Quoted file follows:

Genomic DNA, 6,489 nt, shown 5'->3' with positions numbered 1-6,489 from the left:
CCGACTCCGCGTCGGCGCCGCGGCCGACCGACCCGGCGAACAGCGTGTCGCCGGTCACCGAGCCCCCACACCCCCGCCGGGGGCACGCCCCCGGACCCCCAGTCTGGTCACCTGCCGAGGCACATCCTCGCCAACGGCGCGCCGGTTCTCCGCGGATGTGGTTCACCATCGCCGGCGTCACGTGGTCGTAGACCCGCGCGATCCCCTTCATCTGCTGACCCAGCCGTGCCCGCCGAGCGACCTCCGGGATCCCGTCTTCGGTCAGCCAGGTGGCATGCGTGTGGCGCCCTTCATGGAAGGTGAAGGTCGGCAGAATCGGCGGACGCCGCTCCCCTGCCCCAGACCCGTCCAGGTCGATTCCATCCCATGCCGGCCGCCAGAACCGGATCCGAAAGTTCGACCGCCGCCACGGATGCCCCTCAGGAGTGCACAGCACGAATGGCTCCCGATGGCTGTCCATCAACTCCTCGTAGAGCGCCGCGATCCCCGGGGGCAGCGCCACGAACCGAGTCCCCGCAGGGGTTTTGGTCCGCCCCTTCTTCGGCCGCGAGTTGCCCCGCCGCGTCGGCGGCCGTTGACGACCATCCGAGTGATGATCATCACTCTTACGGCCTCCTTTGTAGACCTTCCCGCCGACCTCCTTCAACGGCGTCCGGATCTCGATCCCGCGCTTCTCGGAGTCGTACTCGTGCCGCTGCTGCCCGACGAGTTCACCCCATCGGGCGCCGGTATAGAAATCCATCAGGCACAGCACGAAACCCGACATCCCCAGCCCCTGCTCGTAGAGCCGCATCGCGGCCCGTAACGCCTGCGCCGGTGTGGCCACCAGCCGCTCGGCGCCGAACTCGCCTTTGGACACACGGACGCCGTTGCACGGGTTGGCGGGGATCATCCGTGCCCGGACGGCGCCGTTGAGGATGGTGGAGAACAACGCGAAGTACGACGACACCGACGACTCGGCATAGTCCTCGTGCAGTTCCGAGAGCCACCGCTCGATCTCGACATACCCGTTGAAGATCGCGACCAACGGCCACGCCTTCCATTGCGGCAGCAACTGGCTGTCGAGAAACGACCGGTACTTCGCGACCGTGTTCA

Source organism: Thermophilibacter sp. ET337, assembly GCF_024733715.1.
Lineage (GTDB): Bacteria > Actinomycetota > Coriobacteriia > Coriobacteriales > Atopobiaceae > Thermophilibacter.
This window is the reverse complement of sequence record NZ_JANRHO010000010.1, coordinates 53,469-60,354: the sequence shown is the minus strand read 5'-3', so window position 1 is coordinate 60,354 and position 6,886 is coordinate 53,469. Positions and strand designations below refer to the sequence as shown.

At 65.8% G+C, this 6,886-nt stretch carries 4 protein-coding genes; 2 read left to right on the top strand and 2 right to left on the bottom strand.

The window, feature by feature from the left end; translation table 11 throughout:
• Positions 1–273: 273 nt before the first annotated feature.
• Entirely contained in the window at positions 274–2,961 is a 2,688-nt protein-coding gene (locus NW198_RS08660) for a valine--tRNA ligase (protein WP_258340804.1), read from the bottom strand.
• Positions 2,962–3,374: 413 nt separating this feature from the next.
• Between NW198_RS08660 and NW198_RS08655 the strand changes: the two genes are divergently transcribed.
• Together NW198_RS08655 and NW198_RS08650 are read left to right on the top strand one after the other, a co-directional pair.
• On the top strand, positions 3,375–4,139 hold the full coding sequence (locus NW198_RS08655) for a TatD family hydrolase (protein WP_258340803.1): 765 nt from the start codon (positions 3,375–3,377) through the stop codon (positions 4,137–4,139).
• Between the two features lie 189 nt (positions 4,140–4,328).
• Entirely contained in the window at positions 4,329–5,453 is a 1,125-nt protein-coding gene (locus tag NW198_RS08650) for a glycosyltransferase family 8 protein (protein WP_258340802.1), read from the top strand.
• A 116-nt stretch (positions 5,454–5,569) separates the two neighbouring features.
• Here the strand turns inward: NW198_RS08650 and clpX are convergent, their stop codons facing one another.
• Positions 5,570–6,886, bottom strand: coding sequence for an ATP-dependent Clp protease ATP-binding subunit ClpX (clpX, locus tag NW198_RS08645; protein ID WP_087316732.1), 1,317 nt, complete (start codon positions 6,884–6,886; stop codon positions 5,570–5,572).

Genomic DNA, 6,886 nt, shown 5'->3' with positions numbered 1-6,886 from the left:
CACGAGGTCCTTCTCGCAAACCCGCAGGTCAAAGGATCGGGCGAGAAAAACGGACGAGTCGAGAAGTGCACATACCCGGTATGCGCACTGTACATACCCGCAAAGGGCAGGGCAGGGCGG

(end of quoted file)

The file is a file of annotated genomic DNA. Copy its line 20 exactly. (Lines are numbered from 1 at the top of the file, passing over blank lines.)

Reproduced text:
CACGAGGTCCTTCTCGCAAACCCGCAGGTCAAAGGATCGGGCGAGAAAAACGGACGAGTCGAGAAGTGCACATACCCGGTATGCGCACTGTACATACCCGCAAAGGGCAGGGCAGGGCGG